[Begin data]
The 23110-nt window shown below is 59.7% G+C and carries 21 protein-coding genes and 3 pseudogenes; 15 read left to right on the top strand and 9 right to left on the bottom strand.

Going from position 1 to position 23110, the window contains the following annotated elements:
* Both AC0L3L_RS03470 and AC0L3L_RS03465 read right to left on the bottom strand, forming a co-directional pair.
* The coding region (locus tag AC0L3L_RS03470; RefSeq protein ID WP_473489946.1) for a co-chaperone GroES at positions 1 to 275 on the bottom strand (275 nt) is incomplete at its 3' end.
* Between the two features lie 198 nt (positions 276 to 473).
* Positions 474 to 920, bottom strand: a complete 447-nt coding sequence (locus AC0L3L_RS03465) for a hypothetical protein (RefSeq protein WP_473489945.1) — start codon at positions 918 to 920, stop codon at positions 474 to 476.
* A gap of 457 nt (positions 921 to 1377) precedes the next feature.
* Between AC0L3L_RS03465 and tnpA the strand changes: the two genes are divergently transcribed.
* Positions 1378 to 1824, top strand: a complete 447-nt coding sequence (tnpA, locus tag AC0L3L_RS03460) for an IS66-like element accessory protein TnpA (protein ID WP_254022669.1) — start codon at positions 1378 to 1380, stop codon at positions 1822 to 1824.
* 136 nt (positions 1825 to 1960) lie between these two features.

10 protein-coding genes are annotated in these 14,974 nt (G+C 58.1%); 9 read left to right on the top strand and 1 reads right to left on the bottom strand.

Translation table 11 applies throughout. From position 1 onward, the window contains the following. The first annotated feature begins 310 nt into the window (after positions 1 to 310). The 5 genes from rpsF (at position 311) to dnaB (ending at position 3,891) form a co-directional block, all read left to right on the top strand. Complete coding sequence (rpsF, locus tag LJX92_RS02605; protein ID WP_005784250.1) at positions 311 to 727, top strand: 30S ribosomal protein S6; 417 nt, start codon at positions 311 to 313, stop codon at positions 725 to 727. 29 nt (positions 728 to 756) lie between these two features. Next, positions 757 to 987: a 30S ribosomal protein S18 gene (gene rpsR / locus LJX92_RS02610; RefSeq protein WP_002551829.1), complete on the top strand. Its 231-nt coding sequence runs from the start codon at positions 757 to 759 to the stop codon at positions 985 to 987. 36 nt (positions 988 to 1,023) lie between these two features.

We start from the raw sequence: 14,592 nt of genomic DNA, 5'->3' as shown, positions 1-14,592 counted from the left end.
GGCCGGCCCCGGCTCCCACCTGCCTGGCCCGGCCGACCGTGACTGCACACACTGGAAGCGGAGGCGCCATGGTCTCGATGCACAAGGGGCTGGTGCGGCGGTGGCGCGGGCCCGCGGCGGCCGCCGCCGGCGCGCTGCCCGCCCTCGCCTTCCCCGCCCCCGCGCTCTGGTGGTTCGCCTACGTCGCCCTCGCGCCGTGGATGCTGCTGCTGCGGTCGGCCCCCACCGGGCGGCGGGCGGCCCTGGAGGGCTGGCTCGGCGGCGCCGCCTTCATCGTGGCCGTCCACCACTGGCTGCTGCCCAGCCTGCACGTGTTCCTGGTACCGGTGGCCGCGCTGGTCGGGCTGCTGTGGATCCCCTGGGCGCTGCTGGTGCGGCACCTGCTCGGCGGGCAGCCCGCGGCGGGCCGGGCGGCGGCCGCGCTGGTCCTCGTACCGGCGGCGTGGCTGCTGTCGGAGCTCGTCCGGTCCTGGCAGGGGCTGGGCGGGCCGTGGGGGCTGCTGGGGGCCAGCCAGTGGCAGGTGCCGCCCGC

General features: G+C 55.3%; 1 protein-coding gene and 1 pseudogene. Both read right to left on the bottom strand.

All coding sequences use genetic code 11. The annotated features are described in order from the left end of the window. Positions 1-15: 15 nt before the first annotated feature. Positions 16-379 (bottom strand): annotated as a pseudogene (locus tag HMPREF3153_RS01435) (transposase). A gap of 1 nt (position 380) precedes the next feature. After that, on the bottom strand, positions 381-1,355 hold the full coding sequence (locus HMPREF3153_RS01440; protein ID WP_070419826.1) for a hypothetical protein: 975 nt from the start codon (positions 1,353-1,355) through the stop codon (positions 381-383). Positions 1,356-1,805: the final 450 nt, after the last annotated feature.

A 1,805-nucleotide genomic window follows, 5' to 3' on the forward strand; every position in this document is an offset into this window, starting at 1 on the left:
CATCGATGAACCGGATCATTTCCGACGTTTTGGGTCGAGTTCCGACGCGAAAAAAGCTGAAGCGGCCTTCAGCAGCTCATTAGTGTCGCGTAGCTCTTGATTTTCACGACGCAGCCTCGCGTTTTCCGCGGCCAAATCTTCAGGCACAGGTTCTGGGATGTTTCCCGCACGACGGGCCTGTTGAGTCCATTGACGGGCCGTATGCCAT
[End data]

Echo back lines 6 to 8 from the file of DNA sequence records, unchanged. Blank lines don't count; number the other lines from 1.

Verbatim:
* Positions 474 to 920, bottom strand: a complete 447-nt coding sequence (locus AC0L3L_RS03465) for a hypothetical protein (RefSeq protein WP_473489945.1) — start codon at positions 918 to 920, stop codon at positions 474 to 476.
* A gap of 457 nt (positions 921 to 1377) precedes the next feature.
* Between AC0L3L_RS03465 and tnpA the strand changes: the two genes are divergently transcribed.